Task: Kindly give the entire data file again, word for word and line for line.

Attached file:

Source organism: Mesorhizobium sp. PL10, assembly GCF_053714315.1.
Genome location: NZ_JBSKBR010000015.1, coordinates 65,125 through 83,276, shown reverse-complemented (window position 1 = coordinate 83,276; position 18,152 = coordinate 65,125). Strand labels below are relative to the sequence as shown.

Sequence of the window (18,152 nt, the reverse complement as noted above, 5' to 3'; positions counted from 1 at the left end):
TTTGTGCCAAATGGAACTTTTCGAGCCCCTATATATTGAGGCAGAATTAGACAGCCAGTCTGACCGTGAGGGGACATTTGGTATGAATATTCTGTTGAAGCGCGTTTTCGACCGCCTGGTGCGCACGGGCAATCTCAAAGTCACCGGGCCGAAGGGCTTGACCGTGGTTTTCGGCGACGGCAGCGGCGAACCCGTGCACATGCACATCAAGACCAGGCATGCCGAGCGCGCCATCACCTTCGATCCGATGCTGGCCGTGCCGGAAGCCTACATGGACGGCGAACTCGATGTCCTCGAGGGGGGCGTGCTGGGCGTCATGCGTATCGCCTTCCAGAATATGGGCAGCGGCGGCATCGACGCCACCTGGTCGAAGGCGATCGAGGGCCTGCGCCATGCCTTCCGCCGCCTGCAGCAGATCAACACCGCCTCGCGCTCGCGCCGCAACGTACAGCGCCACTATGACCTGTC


Source organism: Mesorhizobium sp. PL10, assembly GCF_053714315.1.
Genome location: NZ_JBSKBR010000015.1, coordinates 65,125 through 83,276, shown reverse-complemented (window position 1 = coordinate 83,276; position 18,152 = coordinate 65,125). Strand labels below are relative to the sequence as shown.

Sequence of the window (18,152 nt, the reverse complement as noted above, 5' to 3'; positions counted from 1 at the left end):
TTTGTGCCAAATGGAACTTTTCGAGCCCCTATATATTGAGGCAGAATTAGACAGCCAGTCTGACCGTGAGGGGACATTTGGTATGAATATTCTGTTGAAGCGCGTTTTCGACCGCCTGGTGCGCACGGGCAATCTCAAAGTCACCGGGCCGAAGGGCTTGACCGTGGTTTTCGGCGACGGCAGCGGCGAACCCGTGCACATGCACATCAAGACCAGGCATGCCGAGCGCGCCATCACCTTCGATCCGATGCTGGCCGTGCCGGAAGCCTACATGGACGGCGAACTCGATGTCCTCGAGGGGGGCGTGCTGGGCGTCATGCGTATCGCCTTCCAGAATATGGGCAGCGGCGGCATCGACGCCACCTGGTCGAAGGCGATCGAGGGCCTGCGCCATGCCTTCCGCCGCCTGCAGCAGATCAACACCGCCTCGCGCTCGCGCCGCAACGTACAGCGCCACTATGACCTGTC